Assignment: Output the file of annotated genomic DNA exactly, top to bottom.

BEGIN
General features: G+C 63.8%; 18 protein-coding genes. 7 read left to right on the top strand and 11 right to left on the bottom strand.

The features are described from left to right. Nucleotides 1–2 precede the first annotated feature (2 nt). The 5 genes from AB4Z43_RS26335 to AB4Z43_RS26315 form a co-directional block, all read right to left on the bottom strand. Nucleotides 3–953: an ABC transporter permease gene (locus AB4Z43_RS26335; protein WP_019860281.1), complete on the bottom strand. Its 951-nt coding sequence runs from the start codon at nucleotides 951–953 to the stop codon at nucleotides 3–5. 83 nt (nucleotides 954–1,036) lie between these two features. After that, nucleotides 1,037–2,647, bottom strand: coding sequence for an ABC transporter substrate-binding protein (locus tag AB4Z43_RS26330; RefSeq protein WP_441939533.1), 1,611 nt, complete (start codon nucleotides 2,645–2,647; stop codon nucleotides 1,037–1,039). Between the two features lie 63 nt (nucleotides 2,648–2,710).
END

General features: G+C 63.8%; 18 protein-coding genes. 7 read left to right on the top strand and 11 right to left on the bottom strand.

The features are described from left to right. Nucleotides 1–2 precede the first annotated feature (2 nt). The 5 genes from AB4Z43_RS26335 to AB4Z43_RS26315 form a co-directional block, all read right to left on the bottom strand. Nucleotides 3–953: an ABC transporter permease gene (locus AB4Z43_RS26335; protein WP_019860281.1), complete on the bottom strand. Its 951-nt coding sequence runs from the start codon at nucleotides 951–953 to the stop codon at nucleotides 3–5. 83 nt (nucleotides 954–1,036) lie between these two features. After that, nucleotides 1,037–2,647, bottom strand: coding sequence for an ABC transporter substrate-binding protein (locus tag AB4Z43_RS26330; RefSeq protein WP_441939533.1), 1,611 nt, complete (start codon nucleotides 2,645–2,647; stop codon nucleotides 1,037–1,039). Between the two features lie 63 nt (nucleotides 2,648–2,710).